These are indeed pretty generic. There are few specific criteria and virtually no quantifiable or measurable rules. I expected the product standard for coffee to have more precise restrictions or environmental standards relating to birds and wildlife. Here’s what the 2009 document said:

“There are no additional environmental standards specific to coffee producers.”

Fairtrade International standards can be downloaded from this page.

Fair Trade USA environmental standards are substantially similar and there are no separate documents or guidelines for coffee. Their standards can be downloaded from this page.

There are plenty of worthwhile things about these certifications. The environmental guidelines, however general, are better than none at all and in many cases undoubtedly result in better environmental conditions. I strongly believe that reducing poverty also helps prevent environmental exploitation, and Fair Trade has improved the lives of thousands of farmers. Because Fair Trade coffee is grown by small producers, it is often grown in a sustainable manner.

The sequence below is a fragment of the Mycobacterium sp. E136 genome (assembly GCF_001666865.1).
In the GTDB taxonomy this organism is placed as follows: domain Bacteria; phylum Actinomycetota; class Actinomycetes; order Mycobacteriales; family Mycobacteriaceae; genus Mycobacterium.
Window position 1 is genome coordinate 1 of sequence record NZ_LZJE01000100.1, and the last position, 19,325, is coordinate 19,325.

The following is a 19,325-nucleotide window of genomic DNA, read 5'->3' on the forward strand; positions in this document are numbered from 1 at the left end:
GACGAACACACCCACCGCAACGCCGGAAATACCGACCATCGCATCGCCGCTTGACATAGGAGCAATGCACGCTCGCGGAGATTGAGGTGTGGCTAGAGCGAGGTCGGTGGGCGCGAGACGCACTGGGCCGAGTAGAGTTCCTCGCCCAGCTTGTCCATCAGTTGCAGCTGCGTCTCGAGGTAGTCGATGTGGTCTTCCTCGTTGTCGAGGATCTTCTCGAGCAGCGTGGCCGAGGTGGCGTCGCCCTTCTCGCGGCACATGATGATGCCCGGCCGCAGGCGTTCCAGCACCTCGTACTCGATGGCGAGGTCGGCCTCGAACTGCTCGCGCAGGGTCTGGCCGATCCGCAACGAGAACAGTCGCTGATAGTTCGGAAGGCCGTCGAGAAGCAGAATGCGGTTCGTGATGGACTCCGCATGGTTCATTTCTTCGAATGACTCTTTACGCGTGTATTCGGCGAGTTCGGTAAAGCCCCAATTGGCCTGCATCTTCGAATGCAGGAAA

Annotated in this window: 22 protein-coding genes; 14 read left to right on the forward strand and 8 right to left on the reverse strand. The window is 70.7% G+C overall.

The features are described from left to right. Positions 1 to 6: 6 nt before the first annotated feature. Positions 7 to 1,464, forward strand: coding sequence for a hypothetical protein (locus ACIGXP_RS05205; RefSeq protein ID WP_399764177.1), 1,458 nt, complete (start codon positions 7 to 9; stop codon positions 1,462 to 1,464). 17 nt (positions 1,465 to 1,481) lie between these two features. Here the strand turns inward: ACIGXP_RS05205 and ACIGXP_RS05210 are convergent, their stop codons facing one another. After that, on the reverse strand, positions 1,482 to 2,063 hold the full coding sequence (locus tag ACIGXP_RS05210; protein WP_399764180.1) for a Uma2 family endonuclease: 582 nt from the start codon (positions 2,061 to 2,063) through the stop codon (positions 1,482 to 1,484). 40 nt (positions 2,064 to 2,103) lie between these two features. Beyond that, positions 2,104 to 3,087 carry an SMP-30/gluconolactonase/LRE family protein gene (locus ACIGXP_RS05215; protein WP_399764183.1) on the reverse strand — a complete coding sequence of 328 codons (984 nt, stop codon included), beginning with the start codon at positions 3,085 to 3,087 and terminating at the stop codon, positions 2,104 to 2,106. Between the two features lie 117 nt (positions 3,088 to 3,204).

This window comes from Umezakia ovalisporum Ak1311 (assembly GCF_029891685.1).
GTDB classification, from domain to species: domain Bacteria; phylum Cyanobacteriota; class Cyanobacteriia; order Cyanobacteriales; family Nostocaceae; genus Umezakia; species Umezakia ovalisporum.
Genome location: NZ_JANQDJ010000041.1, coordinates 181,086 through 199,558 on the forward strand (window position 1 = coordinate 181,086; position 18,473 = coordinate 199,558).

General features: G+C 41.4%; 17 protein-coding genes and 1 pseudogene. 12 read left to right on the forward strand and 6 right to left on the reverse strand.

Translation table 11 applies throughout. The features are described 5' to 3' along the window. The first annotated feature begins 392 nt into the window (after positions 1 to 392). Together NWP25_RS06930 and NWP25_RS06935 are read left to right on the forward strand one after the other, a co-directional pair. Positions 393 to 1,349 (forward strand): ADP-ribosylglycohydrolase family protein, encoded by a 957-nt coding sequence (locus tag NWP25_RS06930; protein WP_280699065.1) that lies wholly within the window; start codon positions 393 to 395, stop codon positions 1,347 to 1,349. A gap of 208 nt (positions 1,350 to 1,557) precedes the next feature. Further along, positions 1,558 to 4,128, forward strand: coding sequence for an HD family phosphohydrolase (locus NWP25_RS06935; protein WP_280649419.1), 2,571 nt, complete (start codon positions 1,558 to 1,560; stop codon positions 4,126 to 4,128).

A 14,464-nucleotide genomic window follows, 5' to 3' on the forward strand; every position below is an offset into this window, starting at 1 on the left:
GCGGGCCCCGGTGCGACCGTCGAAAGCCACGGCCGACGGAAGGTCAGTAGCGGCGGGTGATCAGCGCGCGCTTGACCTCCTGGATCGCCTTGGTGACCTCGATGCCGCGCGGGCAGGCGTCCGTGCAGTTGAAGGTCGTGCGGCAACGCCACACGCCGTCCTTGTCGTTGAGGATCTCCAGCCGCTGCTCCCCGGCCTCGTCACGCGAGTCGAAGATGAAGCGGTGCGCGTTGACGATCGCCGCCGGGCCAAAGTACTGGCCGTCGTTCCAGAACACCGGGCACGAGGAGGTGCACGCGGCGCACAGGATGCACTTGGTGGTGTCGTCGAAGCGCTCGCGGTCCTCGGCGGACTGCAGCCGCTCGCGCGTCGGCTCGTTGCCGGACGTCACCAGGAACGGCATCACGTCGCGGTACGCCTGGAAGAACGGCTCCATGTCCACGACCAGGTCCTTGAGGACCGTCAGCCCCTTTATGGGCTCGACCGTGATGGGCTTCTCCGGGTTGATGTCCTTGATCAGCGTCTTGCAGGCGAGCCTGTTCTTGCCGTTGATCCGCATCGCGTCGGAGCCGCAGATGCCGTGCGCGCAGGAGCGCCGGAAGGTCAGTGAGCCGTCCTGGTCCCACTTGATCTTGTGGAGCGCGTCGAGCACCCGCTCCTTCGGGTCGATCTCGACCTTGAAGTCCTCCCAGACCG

But just to clarify: Fairtrade/Fair Trade certification alone does not automatically mean or guarantee that rigorous environmental standards were followed, or that the coffee was grown under shade. For that you’ll have to look for an additional seal or seals, or have detailed information about the specific origin to assess growing conditions.

[1] Giovannucci, D., Liu, P. and A. Byers. 2008. Adding value: certified coffee trade in North America. In Pascal Liu (ed.). Value-adding Standards in the North American Food Market – Trade Opportunities in Certified Products for Developing Countries. FAO, Rome. Available online (PDF).

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Revised on December 2, 2017

Posted in Background information,Fair and Direct Trade

Debbie February 9, 2009 at 1:07 pm

Thanks for this article. Coffee in particular has so many eco-friendly variables that sometimes you have to pick and choose which are most important to you. If your local store doesn't have the variety you want, there are plenty of places to look on the Web.

Debbie
http://www.organic-food-and-drink.com